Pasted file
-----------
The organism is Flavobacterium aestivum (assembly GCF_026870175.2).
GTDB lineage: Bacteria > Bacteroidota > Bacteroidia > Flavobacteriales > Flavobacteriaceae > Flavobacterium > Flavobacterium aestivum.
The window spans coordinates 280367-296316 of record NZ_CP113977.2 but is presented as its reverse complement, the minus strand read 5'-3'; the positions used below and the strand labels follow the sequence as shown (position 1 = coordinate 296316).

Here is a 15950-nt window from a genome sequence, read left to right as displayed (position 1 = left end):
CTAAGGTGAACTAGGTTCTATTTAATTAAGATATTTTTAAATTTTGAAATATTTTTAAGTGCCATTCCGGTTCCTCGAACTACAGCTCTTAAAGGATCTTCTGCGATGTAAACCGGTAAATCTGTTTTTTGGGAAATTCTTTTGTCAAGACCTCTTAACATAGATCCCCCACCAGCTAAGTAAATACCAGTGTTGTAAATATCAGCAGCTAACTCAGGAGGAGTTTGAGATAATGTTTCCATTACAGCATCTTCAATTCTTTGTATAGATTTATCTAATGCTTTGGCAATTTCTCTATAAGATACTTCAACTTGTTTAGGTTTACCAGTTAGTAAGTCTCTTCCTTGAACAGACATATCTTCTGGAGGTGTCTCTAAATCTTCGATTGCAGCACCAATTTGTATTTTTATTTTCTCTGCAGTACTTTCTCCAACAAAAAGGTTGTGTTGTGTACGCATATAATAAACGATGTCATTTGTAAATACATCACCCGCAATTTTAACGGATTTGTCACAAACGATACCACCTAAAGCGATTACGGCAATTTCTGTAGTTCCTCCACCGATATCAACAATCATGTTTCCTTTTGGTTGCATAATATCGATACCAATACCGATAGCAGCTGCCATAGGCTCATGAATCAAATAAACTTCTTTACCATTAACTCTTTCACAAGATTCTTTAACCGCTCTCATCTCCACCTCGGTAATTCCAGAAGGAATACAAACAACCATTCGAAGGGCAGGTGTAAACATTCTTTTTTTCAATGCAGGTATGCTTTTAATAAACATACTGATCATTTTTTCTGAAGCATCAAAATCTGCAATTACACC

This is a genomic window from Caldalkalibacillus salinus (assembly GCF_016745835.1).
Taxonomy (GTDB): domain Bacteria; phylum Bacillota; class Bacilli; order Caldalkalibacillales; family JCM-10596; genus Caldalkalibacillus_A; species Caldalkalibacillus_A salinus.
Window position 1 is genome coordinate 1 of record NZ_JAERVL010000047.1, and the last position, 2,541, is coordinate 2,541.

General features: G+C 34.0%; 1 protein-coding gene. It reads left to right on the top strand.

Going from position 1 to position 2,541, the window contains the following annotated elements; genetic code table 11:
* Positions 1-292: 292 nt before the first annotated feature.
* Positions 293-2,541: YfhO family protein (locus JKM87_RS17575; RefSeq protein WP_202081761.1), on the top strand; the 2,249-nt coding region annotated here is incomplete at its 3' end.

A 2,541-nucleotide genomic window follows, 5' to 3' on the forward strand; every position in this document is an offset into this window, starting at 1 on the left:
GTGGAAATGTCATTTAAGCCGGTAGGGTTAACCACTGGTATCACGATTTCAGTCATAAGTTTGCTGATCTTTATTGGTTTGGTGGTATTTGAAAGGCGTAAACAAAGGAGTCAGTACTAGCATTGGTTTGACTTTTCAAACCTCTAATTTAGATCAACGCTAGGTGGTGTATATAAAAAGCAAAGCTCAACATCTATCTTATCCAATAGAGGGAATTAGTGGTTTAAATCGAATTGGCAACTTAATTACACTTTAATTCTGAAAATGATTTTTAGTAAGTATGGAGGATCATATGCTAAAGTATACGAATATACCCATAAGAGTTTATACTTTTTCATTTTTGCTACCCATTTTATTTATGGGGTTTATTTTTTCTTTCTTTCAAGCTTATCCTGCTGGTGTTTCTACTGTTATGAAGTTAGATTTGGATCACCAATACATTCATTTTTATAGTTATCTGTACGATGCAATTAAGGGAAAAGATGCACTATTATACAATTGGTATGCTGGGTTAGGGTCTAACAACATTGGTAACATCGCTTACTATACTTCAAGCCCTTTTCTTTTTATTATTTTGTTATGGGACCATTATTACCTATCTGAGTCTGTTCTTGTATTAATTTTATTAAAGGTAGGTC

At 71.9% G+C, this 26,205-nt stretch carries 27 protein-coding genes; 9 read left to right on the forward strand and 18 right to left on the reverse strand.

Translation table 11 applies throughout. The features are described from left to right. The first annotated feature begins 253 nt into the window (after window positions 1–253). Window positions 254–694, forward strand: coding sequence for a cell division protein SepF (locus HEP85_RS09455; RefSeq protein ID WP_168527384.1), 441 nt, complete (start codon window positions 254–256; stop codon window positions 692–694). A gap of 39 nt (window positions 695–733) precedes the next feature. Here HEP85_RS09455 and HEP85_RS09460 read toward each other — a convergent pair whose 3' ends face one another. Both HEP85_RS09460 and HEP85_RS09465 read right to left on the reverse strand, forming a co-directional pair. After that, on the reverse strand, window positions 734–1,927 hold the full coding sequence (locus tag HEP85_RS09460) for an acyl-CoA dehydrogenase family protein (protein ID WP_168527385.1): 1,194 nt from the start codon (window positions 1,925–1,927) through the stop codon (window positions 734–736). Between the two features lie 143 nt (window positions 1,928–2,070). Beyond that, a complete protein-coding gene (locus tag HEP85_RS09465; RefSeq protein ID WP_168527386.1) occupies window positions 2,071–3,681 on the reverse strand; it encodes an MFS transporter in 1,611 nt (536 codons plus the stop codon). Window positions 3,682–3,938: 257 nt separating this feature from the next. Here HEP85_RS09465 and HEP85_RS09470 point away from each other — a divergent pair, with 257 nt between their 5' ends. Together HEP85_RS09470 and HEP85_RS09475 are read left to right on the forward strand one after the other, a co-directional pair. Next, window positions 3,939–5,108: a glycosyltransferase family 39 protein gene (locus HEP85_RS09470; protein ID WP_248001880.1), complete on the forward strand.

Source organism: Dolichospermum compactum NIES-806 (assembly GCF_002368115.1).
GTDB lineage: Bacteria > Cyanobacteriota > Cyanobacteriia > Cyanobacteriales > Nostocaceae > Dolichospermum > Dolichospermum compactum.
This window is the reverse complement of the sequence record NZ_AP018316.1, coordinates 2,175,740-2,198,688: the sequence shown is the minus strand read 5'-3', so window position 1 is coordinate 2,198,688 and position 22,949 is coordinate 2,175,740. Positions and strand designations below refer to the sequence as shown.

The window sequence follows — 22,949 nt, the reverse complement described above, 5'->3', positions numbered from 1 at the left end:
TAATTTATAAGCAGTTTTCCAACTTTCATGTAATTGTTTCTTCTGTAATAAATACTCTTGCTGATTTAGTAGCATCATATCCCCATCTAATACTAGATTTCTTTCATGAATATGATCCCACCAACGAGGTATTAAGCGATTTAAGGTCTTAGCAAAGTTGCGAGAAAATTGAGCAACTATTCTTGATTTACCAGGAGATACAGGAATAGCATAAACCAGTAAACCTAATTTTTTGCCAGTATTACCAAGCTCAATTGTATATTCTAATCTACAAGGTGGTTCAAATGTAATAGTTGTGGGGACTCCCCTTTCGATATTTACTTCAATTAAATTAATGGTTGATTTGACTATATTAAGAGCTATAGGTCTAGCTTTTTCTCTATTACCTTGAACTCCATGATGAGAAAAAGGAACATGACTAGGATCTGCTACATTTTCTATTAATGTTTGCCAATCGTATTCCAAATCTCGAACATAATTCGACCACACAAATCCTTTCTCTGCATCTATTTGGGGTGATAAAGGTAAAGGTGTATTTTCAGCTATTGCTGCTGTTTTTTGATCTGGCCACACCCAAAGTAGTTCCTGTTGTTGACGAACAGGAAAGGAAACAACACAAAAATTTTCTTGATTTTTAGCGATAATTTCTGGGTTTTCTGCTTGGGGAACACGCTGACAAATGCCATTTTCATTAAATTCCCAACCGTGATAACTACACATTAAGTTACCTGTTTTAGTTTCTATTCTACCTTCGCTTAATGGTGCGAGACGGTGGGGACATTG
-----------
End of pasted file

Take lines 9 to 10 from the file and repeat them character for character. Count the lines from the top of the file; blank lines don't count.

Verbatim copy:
General features: G+C 34.0%; 1 protein-coding gene. It reads left to right on the top strand.

Going from position 1 to position 2,541, the window contains the following annotated elements; genetic code table 11: